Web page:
It is difficult to excel in the art of leadership at any time – let alone in the midst of a crisis. Yet, this is precisely when good leadership is at a premium.

Right now, we must ask: what is ‘good’ leadership and how should leaders respond to the demands placed upon them during periods of extraordinary ethical complexity?

In attempting to answer these questions, I am thrown back on my own experience of leadership – including at present. In that sense, this not a detached, objective account. Rather, it is a reflection on (and of) lived experience.

The first obligation of a leader is to see, and sense, the whole picture. This means being alive to the undercurrents of feeling and emotion flowing through the organisation, while simultaneously keeping a clear view of the evolving strategic landscape and being ‘present’ in the moment.

The good leader needs to ensure that no one affected by the crisis is either overlooked or marginalised. This is harder than it seems. When driven by the ‘lash of necessity’, it’s all too easy to favour some people because of their utility, while dismissing others as ‘dead weight’.

I have been struck by the number of times that people have said the current emergency requires them, albeit reluctantly, to be cold-hearted, brutal or even cruel. I realise that such comments do not reflect their personal inclination – but instead reflect their response to evident necessity. However, I think that ethical leaders have an obligation to challenge that tendency – not least by naming it for what it is.

This is not to say that issues of relative utility are unimportant. Nor is it the case that one should avoid difficult decisions – such as those that might lead to job losses. Rather, the leader’s job is to ensure that such decisions are not made on the basis of cold, dispassionate calculation. Instead, the leader has an obligation to ensure that the ethical weight of each decision is felt and the heft of the burden that falls from each decision is known.

The second requirement of ethical leaders is that they resist demands for a certainty they cannot or should not provide. This is easier said than done. There are some contexts in which the suspense of ‘not knowing’ can be thrilling; however, for most people operating under stress, confronting ‘the unknown’ reinforces a sense of powerlessness and is deeply unsettling.

Even so, ethical leaders should resist the temptation to offer people false certainty, no matter how much that might be desired. Instead, a good leader should be resolutely trustworthy by only claiming as ‘certain knowledge’ what is genuinely known. Otherwise, a leader’s integrity can be undermined by something as simple as a gap between what was asserted as fact and what is subsequently revealed to be true.

None of this is to suggest that people be denied glimmers of hope based on one’s best estimate. It is merely to counsel caution – especially when a delay can open up new possibilities. The recent and unexpected emergence of the Federal Government’s JobKeeper scheme is a good example.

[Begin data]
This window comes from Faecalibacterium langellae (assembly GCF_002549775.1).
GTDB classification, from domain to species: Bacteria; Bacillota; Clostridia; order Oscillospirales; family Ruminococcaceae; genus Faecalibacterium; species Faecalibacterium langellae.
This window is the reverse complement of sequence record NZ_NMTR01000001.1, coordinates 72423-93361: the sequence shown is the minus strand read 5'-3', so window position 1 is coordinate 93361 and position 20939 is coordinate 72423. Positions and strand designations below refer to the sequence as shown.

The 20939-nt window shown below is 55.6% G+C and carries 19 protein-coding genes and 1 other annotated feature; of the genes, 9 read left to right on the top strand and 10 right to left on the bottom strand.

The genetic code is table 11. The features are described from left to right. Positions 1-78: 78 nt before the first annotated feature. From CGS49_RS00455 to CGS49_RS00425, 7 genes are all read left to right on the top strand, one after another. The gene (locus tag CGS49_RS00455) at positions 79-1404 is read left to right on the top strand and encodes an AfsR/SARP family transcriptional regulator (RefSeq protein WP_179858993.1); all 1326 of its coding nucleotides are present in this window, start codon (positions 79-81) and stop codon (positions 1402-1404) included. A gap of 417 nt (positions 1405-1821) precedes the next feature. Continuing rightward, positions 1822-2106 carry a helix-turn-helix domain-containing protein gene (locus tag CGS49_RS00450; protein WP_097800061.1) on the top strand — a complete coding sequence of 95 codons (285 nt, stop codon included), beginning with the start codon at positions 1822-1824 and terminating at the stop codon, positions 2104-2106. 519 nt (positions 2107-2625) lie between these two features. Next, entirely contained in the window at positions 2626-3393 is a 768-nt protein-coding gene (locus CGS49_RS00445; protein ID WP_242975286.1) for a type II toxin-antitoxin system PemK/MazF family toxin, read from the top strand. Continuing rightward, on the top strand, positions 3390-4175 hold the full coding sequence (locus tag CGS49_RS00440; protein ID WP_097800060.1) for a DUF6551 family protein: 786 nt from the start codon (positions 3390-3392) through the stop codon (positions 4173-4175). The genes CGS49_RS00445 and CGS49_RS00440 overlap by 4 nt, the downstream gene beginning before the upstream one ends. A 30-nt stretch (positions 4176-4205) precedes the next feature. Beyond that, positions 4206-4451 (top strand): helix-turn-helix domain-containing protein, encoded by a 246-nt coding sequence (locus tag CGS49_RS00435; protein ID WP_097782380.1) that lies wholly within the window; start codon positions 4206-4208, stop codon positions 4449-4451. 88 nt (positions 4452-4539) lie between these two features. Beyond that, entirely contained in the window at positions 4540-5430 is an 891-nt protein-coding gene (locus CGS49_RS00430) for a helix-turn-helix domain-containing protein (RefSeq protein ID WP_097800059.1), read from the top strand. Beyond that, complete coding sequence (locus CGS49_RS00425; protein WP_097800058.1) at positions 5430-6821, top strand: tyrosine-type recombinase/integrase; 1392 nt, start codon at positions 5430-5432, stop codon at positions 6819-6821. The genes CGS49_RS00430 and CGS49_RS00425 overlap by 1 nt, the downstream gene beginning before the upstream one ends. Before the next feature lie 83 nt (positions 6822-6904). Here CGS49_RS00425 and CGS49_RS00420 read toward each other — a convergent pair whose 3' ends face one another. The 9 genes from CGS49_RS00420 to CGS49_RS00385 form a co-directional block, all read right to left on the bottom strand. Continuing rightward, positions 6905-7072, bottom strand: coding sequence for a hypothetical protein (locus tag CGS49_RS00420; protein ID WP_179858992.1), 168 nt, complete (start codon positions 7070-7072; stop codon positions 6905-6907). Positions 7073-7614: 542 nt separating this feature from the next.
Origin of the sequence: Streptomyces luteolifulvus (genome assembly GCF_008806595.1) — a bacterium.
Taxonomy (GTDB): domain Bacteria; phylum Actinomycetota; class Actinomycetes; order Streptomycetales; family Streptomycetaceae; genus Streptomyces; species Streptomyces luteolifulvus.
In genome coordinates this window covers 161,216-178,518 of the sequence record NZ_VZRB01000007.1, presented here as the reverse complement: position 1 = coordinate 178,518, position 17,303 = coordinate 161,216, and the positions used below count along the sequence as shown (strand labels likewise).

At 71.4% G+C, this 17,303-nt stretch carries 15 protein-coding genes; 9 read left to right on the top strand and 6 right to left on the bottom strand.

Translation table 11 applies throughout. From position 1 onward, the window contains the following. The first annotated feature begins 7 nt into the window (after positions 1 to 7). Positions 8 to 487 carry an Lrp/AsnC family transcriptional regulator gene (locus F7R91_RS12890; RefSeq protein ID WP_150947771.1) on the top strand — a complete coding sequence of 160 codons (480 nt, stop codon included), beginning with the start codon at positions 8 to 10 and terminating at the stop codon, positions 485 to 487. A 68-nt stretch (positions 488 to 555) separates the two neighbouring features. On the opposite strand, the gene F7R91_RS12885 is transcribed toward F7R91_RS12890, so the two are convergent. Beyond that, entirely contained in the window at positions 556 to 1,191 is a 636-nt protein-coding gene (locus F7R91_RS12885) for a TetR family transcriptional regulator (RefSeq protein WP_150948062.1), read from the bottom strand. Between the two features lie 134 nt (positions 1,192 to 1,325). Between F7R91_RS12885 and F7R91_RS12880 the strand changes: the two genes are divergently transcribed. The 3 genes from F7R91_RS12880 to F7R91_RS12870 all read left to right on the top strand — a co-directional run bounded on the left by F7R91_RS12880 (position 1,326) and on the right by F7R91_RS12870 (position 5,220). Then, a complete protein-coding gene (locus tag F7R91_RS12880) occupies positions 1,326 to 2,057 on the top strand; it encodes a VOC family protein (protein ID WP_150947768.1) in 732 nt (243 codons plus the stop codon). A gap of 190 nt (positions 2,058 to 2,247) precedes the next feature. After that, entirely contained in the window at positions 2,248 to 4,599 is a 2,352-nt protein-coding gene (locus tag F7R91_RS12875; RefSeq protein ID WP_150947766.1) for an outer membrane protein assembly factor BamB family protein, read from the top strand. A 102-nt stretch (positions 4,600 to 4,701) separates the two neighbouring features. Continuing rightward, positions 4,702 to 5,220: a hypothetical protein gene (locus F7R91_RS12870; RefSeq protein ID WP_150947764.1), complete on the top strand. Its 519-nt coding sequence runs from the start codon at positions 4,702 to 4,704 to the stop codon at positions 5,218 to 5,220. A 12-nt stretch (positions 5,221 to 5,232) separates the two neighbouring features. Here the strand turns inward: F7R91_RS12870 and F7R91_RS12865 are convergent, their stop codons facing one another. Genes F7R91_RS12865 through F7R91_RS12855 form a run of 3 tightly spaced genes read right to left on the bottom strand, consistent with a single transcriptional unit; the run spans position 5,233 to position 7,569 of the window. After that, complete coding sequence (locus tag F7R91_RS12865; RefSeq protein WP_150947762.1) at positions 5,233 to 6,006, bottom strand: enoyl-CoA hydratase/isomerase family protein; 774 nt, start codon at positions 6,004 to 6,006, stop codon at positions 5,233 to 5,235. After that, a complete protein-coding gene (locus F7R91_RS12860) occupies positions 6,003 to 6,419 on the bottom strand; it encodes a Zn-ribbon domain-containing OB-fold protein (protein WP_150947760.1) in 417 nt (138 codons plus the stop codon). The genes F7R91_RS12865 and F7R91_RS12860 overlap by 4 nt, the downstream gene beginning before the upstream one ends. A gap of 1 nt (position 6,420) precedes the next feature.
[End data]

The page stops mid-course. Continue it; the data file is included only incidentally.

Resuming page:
Leading during a crisis requires an ability to foresee a future, preferred state and then ‘backcast’ to the present when making decisions. As noted above, in the course of a crisis, many decisions will be made under the ‘lash of necessity’.

In these circumstances, people will be driven to accept the harshest treatment as a ‘necessary evil’. However, a time will come when the crisis is relegated to the past and those who remain in an organisation will want to know what justified the sacrifice – especially that made by those who fell along the way.

Telling people that it was ‘necessary’ will not be enough. Instead, those who remain will require a positive justification that goes beyond ‘mere survival’. It is in the light of that positive justification that all of the preceding decisions need to be evaluated. So, leaders need to ask themselves, ‘is today’s decision going to foreclose on the future we hope to create’. In particular, will my present choice make my preferred future impossible? Will it delegitimise my future leadership?

Finally, leaders need to release themselves from the unrealistic expectation of ‘ethical perfection’. This is not to say that one should be careless in decision making. Rather, it is to recognise a fundamental truth of philosophy: that some ethical dilemmas are so perfectly balanced as to be, in principle, undecidable.

Yet, we must decide. The only reasonable standard to apply in such cases is that we are sincere in our judgement and competent in our capacity to make ethical decisions – a skill that can be learned and supported.

There are particular ethical challenges to be faced by leaders during times such as these. Critical decisions may have to be made alone. Not everything that could be said should be said. There are some options that need to be considered but not voiced – as they would cause unnecessary worry – only to remain dormant.

There are ‘gordian knots’ that may need to be cut rather than carefully unravelled over a period of time that is simply not available. There is the fact that the weaknesses in oneself (and others) will be revealed under pressure – and that unpleasant truths will need to be acknowledged and endured.

At times such as these, the things that sustain good leaders are an unshakeable sense of purpose and a solid core of personal integrity. One might protect others from the harshest of possibilities for as long as possible – but never oneself.

The Ethics Centre is a world leader in assessing cultural health and building the leadership capability to make good ethical decisions in complexity. To arrange a confidential conversation contact the team at Visit our consulting page to learn more.

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